Book: The Golden Treasure of Panama (The Martin Culver Series) by Malcom Masseycategories: Book, CIA, Pirate, Treasure, Panama, Thriller, Captain Morgan, Archaeology, Spanish Gold, Martin Culver, Adventure
Malcom Masseyabout this book: The Golden Treasure of Panama is the exciting 4th volume in The Martin Culver Series.
After a series of tragedies, Martin Culver puts his wife on a plane to the United States, remaining in Costa Rica to search for his father. Following a significant meteor event that has impacted all of Central America, Culver is frustrated by the lack of progress, and considers giving up before being joined in the search by CIA Director Carter Hall.
Always harboring an ulterior motive, Director Hall plans to use Culver's antiquities repatriation foundation as a platform for the CIA to move into and out of foreign countries. In exchange, she has promised to assist Martin in his search. They both find that working together in this new partnership is more than they bargained for.
They also find that "The Golden Treasure of Panama" is more frightening and more dangerous than either of them ever could have imagined.
This novel takes readers away to another world, from the recognizable to the unimaginable. The cultural experience of Costa Rica and Panama blends with the stark terror of foreign issues coming to American soil.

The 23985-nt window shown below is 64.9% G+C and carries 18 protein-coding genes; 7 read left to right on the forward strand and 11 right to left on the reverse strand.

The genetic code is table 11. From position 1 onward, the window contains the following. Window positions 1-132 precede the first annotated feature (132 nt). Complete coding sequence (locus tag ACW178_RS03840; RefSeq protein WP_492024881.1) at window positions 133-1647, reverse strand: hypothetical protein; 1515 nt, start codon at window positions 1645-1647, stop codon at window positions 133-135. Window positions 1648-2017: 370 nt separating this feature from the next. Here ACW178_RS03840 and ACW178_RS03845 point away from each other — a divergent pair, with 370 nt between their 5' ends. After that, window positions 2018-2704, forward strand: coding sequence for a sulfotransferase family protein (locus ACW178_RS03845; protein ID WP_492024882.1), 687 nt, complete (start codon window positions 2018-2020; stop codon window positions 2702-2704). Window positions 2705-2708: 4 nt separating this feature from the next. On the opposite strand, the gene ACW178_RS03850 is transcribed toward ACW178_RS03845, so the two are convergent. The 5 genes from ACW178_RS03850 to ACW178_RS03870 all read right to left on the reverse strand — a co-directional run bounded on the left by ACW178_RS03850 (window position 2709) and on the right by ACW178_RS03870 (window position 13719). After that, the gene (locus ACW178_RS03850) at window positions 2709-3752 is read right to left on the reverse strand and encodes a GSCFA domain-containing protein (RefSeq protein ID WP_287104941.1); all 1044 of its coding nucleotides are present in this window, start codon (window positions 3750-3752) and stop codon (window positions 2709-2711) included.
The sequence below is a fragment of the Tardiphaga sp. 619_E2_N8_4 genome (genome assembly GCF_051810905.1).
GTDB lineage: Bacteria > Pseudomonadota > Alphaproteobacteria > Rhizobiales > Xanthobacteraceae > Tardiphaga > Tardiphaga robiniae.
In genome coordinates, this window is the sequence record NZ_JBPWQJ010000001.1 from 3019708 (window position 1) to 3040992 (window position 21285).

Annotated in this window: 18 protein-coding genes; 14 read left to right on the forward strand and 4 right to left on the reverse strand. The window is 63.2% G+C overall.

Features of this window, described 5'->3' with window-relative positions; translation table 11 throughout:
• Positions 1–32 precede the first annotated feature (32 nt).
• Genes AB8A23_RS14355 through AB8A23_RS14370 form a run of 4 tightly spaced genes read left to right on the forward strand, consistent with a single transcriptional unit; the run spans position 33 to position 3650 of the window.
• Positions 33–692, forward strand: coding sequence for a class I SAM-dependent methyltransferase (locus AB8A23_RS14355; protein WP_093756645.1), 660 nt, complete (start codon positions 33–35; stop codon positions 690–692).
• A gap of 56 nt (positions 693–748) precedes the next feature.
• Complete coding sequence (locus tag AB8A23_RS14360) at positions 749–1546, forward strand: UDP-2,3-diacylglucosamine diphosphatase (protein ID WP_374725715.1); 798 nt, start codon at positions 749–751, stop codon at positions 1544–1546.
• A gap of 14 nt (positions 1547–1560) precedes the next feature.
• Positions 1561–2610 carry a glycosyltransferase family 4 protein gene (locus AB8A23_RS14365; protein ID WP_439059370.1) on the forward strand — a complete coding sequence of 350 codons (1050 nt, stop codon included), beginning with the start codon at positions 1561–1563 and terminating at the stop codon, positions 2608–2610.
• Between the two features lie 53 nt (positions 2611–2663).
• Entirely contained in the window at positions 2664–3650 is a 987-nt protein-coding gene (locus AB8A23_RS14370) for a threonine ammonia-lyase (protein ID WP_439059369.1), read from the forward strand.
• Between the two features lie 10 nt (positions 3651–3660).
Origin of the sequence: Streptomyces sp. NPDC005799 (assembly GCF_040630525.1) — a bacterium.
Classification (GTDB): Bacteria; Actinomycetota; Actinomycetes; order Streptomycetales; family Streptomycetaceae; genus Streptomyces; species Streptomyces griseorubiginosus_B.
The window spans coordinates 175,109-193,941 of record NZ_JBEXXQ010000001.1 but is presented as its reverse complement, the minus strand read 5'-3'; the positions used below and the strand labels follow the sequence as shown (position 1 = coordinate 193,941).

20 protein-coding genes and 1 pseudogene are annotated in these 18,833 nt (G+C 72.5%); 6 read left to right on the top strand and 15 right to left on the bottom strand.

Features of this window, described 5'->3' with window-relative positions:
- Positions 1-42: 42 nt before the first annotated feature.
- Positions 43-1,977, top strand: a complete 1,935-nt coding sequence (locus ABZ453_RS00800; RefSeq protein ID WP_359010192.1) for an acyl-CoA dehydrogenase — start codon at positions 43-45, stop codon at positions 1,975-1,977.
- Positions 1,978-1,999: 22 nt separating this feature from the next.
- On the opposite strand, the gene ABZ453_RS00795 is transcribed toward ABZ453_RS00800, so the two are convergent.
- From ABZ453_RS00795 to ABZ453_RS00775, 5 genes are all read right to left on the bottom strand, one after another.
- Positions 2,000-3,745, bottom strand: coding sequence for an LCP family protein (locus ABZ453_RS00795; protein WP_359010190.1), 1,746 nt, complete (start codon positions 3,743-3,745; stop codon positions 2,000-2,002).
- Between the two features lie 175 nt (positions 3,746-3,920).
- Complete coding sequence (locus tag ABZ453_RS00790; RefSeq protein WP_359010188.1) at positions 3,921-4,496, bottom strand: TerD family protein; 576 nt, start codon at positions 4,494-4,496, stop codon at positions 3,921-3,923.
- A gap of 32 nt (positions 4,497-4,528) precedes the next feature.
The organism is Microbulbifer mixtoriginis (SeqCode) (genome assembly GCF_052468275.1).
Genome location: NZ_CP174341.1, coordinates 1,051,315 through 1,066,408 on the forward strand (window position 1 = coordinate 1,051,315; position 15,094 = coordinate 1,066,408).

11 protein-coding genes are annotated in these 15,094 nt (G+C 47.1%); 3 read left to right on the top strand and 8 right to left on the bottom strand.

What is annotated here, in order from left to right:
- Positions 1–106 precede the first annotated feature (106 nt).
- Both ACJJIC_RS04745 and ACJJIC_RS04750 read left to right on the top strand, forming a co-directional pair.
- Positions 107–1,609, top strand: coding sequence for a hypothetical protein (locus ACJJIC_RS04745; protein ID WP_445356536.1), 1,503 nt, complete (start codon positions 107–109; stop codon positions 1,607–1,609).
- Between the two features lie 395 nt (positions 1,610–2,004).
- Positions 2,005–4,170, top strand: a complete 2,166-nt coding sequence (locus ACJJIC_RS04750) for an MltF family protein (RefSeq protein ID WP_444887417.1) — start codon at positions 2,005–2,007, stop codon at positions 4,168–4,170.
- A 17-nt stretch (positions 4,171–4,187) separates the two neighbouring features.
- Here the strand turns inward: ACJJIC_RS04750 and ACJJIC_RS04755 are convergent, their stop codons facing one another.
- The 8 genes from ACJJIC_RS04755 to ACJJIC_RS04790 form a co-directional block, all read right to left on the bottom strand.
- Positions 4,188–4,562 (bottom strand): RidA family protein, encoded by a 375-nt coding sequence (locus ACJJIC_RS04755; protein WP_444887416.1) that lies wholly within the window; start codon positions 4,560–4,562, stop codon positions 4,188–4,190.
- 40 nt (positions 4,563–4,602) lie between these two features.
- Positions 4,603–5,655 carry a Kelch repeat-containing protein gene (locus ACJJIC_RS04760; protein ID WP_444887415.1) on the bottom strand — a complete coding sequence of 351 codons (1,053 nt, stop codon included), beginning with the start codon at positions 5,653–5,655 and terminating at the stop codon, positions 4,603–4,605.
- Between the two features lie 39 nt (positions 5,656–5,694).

I was inspired to write this book as a natural progression to "The Lost Calendar of the Maya" the 3rd novel in The Martin Culver Series, which took place in Mexico. My father lived and served in Panama in the U.S. Military near the end of World War II, and I had followed Panama's history enough to realize its enigma and its attraction as the setting for a novel.
The title of this novel was inspired by several factors coming together, including the fact that Captain Morgan's greatest pirate treasure came from Panama and is being recovered there, as well as the discovery/recovery of impressive gold artifacts from the Nata people, "the Golden Chiefs" as National Geographic has termed it, also in Panama. There are indications that the Nata may have supplied Morgan with his gold, in order to persuade him to leave.
The cover shows one of the articles found along the Nata River in Panama of a chief or priest with dangerous-birds for hands. This photo also inspired one of the more sinister aspects of what the "Golden Treasure" actually turns out to be.
The hardest part of writing this novel was finding the time to write it. I could not write as fast as the ideas were coming, and I had to completely reorganize my process to accommodate it.
I did extensive research into Panama, its history, especially the history of U.S. interaction with Panama over a hundred year period.
It is interesting that I learned more about my characters writing this novel. After three novels I thought I knew them very well, but new things came out about their personalities and their potential that surprised me a little.
As always, I want to thank the readers that grasp these stories and their meaning. Any of us, at any time, can be thrust into a situation that is unique and different, perhaps dangerous. We then must choose, will we be courageous, or will we run and hide until the situation passes. I believe there is a hero in every one of us.
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